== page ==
The Forsters had been a landed family in North Northumberland since the 1200s, their seat at Etherstone. Bamburgh Castle, in the 1500s, had been for centuries the property of the Crown, but crippled since a massive siege in the Wars of the Roses. We can tell from early etchings, and especially the exquisite sketches by Samuel Grimm in the mid-1700s, that the walls looked like broken teeth, its earlier strength totally emasculated, and only the Keep remained habitable and intact. The Keep was to become one of Sir John’s many residences.
John fought in the Anglo-Scottish wars of the Tudor era, and for his valour and bravery was knighted in 1548. In 1555 he was made Captain of Bamburgh Castle, and Deputy Warden of the Middle Marches-the lawless “debateable” lands. However, Sir John was far from leading a blameless life as the Representative of the Crown. He was a man on the make-and make good he did. This was the start of start of what was to become an obsession to acquire land. It was the time of Henry VIII’s infamous Dissolution of the Monasteries (1536-7). The Abstract of the Title to Bamburgh Castle at Woodhorn Archive confirms that in April 1541 ”A Lease by Indenture from King |Henry VIII to John Forster of Etherstone of the scite of the late cell of Bamburgh and other Herediments therein” mentioned for 21 years at a rent of 37 pounds 10 shillings and 4 pence.
However, by 1546 this was translated into a purchase for 664 pounds, 5 shillings and 10 pence, including:
This land extended to Beadnell, Lucker, and Fleatham. The purchase encompassed the wool, corn, and hay and also the tithes of pigs, geese, hens and fish in the Tweed. Importantly the grant included the “Liberty to Keep Courts as the Abbot did” and this in time led to the creation of the courtroom in Bamburgh Castle that exists to this day.
Not content, in 1577 Sir John acquired the Mansion House built on the site of the former Mastership Tower of Bamburgh. In 1561 Queen Elizabeth conferred the captaincy of Bamburgh Castle on Sir John on the death of the post holder, Sir John Horsley, and this was activated in 1582.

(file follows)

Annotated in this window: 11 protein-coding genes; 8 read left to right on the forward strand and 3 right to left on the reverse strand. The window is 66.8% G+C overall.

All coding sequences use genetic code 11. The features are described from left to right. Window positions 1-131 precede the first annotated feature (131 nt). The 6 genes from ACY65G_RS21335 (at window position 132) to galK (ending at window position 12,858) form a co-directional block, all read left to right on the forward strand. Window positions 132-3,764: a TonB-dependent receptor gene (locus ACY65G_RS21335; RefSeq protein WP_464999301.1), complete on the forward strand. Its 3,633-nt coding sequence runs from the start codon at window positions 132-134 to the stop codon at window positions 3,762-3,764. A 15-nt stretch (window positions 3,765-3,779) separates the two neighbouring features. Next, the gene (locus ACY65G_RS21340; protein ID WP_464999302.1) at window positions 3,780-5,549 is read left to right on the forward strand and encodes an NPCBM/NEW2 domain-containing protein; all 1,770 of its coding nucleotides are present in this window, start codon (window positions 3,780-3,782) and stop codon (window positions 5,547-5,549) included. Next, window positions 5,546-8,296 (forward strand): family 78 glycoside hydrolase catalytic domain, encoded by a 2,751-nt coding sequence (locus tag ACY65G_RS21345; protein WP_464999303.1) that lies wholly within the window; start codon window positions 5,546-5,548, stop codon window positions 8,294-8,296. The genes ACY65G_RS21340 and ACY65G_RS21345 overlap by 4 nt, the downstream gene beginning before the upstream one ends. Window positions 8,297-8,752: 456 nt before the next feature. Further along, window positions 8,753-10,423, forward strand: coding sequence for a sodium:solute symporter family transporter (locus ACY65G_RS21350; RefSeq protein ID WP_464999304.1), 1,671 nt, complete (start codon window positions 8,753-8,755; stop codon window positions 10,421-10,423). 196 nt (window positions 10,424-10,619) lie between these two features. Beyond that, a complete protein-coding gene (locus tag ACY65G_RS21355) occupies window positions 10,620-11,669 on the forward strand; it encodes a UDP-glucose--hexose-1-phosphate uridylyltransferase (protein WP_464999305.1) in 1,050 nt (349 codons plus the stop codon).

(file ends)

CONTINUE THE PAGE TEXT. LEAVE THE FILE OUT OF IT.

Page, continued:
In his role as Warden of the Middle March, Sir John was in the thick of the Reiving Feuds, the “Hot Trods” and lawless thieving and pillaging. But he was deeply immersed in national politics, not to say spying and skullduggery.
Sir John lived to a great age (he reputedly died aged over 100 in Spindlestone Manor) and there are many accounts of his infirmity and losing his grasp of power in old age. During his later years he was in residence in Bamburgh Castle. It must have been in the Keep; the only intact and safe part of the Castle remaining after the siege of 1464.
The original Norman entrance door, nick named by Castle staff as “the Milk bottle Door” has three sets of grooves in the walls. Here a series of stout doors must have prevented unwanted assailants ascending to the first floor rooms. The first room encountered being the courtroom, though not in Sir John’s Day. The brilliant book “The Steel Bonnets” by George MacDonald Fraser recounts:
“In October 1597 a band of thirty raiders, with scores to settle with old Sir John, with intent to settle the score at last. Forster was in his room, but by chance Lady Forster saw the raiders coming up the stairs, and with great presence of mind “got the chamber door put to and bolted”
So the stairs that every visitor to the Castle descends were once mounted by Border thugs with murderous intent! Sir John died at Spindleston on 13 January 1602, just before his aged Queen. His funeral here in St Aidan’s, was extravagant. His will was proved by his widow, and his heir his son Nicholas, and an inventory remains of the costs of his funeral which cost £454.11.7d. His will still exists in Durham Cathedral Library. He left £1020.5.8d.